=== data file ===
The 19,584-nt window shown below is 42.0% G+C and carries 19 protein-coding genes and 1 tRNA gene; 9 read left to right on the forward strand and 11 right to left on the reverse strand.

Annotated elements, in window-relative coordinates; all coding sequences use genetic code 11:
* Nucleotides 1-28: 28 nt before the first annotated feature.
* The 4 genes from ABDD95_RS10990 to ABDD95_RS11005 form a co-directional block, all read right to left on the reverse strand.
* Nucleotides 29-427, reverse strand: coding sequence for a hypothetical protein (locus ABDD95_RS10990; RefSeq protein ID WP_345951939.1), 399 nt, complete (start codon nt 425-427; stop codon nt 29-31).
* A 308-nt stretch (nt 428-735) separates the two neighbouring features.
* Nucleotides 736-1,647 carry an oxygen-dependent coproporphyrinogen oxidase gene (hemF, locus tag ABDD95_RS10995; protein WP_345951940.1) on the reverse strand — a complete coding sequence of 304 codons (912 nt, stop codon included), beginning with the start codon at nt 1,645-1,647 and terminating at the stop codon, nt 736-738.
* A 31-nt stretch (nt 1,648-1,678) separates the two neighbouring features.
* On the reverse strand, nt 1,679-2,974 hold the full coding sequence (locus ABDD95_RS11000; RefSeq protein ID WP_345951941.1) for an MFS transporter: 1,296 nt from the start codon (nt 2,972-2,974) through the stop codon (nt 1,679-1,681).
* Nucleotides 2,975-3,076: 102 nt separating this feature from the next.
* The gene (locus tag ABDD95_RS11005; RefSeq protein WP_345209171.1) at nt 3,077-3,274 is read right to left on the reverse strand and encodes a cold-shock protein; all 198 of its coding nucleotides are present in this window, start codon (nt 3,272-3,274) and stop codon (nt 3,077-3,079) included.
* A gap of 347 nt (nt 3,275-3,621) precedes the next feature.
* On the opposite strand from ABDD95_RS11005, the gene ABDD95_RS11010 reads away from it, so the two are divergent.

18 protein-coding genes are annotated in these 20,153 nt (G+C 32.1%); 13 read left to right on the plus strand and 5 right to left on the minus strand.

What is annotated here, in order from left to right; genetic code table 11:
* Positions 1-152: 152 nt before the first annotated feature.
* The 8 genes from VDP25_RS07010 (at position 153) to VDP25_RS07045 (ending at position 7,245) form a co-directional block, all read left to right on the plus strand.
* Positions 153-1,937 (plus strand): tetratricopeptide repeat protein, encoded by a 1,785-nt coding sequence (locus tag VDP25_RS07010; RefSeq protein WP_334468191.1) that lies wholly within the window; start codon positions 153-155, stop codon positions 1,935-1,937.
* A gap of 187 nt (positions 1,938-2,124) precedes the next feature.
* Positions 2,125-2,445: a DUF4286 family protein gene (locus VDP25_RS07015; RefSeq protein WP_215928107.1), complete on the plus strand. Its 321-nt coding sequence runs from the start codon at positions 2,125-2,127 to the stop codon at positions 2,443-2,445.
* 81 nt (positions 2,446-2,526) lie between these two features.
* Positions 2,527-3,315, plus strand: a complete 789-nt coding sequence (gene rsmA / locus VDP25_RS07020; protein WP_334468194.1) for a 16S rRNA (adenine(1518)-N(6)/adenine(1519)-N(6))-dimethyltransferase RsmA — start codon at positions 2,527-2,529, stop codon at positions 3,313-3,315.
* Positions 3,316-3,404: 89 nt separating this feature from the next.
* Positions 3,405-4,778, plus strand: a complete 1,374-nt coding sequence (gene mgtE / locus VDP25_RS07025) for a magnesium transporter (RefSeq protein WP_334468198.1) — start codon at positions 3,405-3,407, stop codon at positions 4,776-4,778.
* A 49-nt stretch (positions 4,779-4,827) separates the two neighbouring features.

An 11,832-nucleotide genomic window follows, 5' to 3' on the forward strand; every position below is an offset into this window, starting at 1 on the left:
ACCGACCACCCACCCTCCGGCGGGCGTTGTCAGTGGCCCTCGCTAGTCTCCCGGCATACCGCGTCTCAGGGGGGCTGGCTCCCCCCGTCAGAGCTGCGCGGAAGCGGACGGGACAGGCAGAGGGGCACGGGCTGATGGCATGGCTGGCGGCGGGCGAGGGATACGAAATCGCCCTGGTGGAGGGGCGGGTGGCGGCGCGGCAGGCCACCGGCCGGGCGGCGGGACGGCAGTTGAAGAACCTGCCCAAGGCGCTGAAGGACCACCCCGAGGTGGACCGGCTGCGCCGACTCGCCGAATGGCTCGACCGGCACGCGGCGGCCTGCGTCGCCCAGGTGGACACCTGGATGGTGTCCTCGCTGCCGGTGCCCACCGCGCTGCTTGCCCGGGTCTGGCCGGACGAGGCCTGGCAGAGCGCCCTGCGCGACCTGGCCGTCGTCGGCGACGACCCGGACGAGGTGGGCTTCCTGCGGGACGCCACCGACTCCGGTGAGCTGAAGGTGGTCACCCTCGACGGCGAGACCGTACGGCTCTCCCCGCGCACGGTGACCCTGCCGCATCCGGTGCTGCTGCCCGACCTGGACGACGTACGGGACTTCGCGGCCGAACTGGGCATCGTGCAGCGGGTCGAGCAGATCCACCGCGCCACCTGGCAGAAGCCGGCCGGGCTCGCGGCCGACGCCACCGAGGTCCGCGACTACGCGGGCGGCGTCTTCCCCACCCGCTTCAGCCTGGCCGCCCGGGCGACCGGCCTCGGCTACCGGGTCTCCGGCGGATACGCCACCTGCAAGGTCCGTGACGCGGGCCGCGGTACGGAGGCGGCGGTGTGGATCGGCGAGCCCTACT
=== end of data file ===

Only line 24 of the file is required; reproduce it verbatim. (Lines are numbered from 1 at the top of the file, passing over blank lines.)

* Positions 3,405-4,778, plus strand: a complete 1,374-nt coding sequence (gene mgtE / locus VDP25_RS07025) for a magnesium transporter (RefSeq protein WP_334468198.1) — start codon at positions 3,405-3,407, stop codon at positions 4,776-4,778.